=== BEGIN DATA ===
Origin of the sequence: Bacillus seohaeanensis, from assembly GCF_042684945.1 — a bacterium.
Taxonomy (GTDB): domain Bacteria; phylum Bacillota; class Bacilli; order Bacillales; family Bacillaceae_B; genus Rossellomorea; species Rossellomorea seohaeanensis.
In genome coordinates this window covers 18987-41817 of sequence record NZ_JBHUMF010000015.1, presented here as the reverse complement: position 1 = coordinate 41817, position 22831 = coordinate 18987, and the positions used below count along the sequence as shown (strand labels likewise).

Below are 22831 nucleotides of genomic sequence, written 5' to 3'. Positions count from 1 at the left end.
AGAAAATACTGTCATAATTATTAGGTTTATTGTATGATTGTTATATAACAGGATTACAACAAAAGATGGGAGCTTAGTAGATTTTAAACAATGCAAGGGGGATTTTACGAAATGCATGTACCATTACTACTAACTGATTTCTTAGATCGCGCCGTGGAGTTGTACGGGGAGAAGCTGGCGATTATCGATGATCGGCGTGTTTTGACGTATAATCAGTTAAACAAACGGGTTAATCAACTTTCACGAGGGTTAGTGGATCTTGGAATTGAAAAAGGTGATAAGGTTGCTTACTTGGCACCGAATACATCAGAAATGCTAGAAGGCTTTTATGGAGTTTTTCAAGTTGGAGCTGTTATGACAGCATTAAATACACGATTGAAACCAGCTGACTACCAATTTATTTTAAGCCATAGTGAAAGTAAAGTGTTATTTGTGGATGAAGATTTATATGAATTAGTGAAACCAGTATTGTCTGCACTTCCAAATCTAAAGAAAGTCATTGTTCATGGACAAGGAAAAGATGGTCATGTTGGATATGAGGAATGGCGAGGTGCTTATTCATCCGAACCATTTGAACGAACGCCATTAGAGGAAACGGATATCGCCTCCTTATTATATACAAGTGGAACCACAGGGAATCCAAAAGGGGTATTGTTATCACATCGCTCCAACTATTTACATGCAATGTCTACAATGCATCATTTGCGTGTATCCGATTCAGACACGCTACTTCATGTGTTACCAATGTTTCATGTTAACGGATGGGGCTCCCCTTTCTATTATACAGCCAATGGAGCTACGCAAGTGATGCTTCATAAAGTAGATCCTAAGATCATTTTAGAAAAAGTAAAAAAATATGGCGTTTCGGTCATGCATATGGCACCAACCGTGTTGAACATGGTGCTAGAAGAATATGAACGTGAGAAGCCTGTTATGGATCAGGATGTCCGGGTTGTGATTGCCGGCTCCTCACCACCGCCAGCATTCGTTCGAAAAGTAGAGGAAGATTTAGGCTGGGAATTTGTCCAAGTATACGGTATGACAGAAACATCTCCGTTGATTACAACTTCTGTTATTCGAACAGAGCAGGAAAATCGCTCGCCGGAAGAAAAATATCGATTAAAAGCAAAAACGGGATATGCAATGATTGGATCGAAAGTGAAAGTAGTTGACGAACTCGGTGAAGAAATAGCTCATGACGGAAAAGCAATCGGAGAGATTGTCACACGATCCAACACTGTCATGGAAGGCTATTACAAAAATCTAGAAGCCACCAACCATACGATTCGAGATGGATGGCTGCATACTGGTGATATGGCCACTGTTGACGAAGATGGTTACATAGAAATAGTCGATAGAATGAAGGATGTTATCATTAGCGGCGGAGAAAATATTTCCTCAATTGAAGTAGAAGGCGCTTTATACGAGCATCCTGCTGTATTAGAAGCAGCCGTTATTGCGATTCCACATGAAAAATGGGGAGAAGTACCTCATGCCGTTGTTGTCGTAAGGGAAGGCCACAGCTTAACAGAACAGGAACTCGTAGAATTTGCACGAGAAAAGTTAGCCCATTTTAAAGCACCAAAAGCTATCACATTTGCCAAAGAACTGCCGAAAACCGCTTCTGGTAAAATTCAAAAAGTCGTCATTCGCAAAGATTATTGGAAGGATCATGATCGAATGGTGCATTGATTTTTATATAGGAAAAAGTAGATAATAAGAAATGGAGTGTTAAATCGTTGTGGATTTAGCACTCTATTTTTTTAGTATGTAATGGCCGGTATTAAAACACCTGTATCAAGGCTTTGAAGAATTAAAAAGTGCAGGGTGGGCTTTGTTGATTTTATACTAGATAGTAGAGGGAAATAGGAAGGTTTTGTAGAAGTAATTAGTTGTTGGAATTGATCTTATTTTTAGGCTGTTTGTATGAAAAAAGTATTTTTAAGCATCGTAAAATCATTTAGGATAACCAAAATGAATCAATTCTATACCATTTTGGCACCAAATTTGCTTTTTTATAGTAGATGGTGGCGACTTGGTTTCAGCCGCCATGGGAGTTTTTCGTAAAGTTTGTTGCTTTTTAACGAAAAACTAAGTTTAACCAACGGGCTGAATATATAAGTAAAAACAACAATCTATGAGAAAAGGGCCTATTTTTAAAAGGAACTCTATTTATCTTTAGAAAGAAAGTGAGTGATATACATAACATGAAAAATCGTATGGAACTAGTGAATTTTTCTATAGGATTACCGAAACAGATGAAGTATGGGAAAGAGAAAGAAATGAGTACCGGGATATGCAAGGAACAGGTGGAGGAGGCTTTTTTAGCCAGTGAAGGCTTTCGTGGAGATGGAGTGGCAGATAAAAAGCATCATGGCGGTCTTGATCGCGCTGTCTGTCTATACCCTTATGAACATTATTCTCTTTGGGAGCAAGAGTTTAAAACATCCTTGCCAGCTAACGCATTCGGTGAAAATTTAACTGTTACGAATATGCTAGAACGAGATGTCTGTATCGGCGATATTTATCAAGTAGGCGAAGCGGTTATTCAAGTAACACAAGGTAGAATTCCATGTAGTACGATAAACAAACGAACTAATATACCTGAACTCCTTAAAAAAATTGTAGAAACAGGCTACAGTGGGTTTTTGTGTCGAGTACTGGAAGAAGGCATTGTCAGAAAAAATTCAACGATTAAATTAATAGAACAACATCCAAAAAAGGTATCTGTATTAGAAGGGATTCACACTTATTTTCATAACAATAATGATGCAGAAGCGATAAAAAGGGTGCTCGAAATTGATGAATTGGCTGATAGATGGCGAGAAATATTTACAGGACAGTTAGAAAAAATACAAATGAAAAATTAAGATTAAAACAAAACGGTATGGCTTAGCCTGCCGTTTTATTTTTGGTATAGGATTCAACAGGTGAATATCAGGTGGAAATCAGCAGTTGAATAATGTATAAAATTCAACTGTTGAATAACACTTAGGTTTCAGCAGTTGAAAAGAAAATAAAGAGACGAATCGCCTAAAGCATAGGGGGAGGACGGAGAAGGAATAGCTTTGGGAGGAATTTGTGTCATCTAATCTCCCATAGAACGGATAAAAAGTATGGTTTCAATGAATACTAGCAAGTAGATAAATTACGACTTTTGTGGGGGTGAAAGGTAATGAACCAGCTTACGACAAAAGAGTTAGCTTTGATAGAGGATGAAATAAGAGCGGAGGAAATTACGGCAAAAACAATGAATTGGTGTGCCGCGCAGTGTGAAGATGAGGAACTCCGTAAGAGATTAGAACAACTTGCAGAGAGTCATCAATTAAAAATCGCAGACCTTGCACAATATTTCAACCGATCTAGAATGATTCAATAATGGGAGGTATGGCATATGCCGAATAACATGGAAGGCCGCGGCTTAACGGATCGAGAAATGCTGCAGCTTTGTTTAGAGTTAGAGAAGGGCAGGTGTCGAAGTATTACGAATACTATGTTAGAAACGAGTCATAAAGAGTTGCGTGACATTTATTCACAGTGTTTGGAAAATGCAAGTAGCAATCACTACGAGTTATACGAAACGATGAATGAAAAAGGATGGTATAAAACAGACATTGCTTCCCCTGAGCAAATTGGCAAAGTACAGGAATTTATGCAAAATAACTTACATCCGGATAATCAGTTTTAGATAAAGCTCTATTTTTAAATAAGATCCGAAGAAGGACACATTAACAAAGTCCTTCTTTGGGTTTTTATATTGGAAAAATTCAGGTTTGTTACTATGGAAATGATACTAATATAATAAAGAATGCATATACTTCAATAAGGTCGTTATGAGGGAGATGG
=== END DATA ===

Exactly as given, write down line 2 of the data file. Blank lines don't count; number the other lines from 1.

Taxonomy (GTDB): domain Bacteria; phylum Bacillota; class Bacilli; order Bacillales; family Bacillaceae_B; genus Rossellomorea; species Rossellomorea seohaeanensis.